Voicebot was the first to report on the Amazon Alexa skill rewards program rolled out back in May. The original program was limited to game developers, but that is now expanded to include several categories including:
- Education & Reference
- Food & Drink
- Health & Fitness
- Music & Audio
Rewards will be made based on a number of factors. According to the the Amazon webpage announcing the program, these include, “minutes of usage, new customers, recurring customers, customer ratings, and more.” That “and more” clause has made it difficult to understand what factors are truly driving payouts for Alexa skill game developers since May, but some information is trickling out.
Eric Olson is an Alexa Champion, leading Amazon Alexa skill developer and co-founder of 3PO-Labs in Seattle. He commented in an online interview this morning about the rewards program expansion:
We’re about to see a flurry of recategorizing, which may have a real effect on the per-category rankings. The skill promotions and banners just became a lot more important, now that money is in play. So expect a lot more cutthroat jockying over that.
Let me translate. When skills are submitted, you must choose the category you want it classified under. If you are not in the seven categories included in the payout scheme, you may want to resubmit to be eligible. In addition, some categories are more competitive for engagement than others. That means you might be better off selecting a less competitive category to maximize your payout as a developer.
Finally, the banners are the Amazon promotions that the company does from time-to-time to promote various skills in the Alexa skill store. Independent developer Nick Schwab said in a Voicebot Podcast interview that these promotions can help grow user trial by more than eight times the normal daily average during the promotion. That would be a big boost for any skill developer looking to start ranking higher in the rewards program ranking.
A New Challenge for Google and Microsoft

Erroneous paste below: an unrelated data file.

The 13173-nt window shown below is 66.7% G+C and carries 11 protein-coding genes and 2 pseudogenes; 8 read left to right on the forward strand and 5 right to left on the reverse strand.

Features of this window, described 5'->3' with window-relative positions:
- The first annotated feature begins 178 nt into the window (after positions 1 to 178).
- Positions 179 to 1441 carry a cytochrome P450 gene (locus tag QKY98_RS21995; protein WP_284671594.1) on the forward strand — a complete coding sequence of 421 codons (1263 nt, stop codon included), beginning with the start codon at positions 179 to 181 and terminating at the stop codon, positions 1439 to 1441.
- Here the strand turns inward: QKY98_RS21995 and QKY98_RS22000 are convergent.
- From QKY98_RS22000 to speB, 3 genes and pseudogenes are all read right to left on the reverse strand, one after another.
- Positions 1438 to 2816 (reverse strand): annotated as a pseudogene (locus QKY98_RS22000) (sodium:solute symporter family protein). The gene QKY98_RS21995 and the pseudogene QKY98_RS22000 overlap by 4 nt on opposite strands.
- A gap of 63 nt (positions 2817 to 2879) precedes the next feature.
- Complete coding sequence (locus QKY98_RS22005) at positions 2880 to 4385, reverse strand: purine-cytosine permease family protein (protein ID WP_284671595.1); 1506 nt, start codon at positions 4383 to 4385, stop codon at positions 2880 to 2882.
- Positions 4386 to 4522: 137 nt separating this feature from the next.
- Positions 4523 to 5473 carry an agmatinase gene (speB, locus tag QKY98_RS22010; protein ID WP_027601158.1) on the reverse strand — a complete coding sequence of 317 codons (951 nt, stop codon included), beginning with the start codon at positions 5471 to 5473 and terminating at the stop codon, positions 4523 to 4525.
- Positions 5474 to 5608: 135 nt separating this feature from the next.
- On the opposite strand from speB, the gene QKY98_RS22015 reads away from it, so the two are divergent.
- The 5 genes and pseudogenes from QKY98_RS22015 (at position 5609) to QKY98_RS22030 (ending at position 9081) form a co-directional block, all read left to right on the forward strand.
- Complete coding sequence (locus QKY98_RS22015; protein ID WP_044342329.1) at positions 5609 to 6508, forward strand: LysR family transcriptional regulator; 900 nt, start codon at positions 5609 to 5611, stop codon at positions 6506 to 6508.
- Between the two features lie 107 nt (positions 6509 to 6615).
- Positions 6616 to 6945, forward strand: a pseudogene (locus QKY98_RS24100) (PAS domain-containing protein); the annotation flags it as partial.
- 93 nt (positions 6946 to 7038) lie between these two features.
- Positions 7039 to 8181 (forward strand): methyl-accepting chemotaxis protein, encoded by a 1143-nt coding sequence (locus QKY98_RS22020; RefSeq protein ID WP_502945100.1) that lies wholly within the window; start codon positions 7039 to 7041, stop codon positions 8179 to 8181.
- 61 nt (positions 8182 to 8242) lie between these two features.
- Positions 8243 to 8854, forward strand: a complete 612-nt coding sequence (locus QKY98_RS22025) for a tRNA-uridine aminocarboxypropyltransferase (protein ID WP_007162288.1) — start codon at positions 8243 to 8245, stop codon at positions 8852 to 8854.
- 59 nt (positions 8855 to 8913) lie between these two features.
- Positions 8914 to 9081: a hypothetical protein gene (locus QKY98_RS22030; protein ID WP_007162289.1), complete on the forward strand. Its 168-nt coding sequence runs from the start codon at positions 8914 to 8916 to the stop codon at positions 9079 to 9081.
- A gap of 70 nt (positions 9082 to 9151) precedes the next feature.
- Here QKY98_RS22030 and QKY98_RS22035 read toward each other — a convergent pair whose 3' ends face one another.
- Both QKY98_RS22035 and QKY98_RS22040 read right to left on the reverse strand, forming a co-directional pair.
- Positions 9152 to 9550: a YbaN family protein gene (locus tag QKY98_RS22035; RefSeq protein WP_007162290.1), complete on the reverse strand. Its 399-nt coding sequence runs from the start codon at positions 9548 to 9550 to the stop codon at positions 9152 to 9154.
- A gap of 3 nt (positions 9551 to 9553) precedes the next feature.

Amazon has a clear lead in the number of individual voice assistant devices in circulation, but Google and Microsoft can point to their large mobile and desktop user bases respectively as an argument for parity. However, neither can claim as robust a voice application development ecosystem as Amazon. The company has invested heavily in cultivating a developer community and it has paid off in a third-party voice application count that is over 30 times higher than Google.
Nick Schwab (Invoked Apps) commented that the expansion of the rewards program is another competitive point that the other platforms will need to match:
Amazon’s expansion of the Skill Rewards program has finally made Alexa Skill development a profitable endeavor. As a Skill developer since March, 2016 who has published over 25 Skills, the path to profitability has been a true test of patience and dedication. Now, that patience and dedication is paying off, and competing platforms like Google Assistant, Microsoft Cortana, and Apple HomePod will need to act quickly to incentivize developers to prevent losing them entirely to Amazon Alexa.
How Much Can Skill Developer Earn Each Month
A recent developer discussion revealed that the top game developer based on Amazon’s engagement criteria is receiving about $5,000 per month. TechCrunch reports that the payouts gradually fall to about $1,000 for the seventh ranked game and then cascade down to about $100 for the 300th. It is not clear whether the other Alexa skill categories will be on the same type of sliding scale or see the same payout levels.
A Bandage While Waiting for a Monetization Cure
The fact is that reward programs are a great incentive. I have seen enthusiasm for game skills in the Alexa developer community increase since the original program announcement in May. Expanding the program should help fill out the categories with better skills that include more engaging user experiences. This will help blunt the criticism by some that many Alexa skills are poorly designed. All you need is a few very good skills in each category to ensure a good overall consumer experience on the platform.
However, reward programs are not self-sustaining revenue models. The program is no more than a stop-gap. Monetary incentives will lure more high quality developers to the ecosystem and encourage them to spend more time improving their Alexa skills instead of cloning them for Google Assistant. Under this model, payouts are limited to Amazon’s largesse and have no guarantees for sustainment. John Kelvie, CEO of voice application monitoring software provider Bespoken, had this to say:
It’s an interesting approach, and anything that improves and encourages developers to get engaged and stay engaged in the ecosystem is welcome. It would be nice to see it paired with efforts that aid “organic” monetization, whether via advertising, charging for skills, etc. These longer term solutions are vital for the health of the platform and third-party developers.
The real solution is to enable monetization options where consumer demand can ultimately determine which skills are most highly valued. That’s a cure that can still be address by all of the platforms and will be the real game changer for the industry.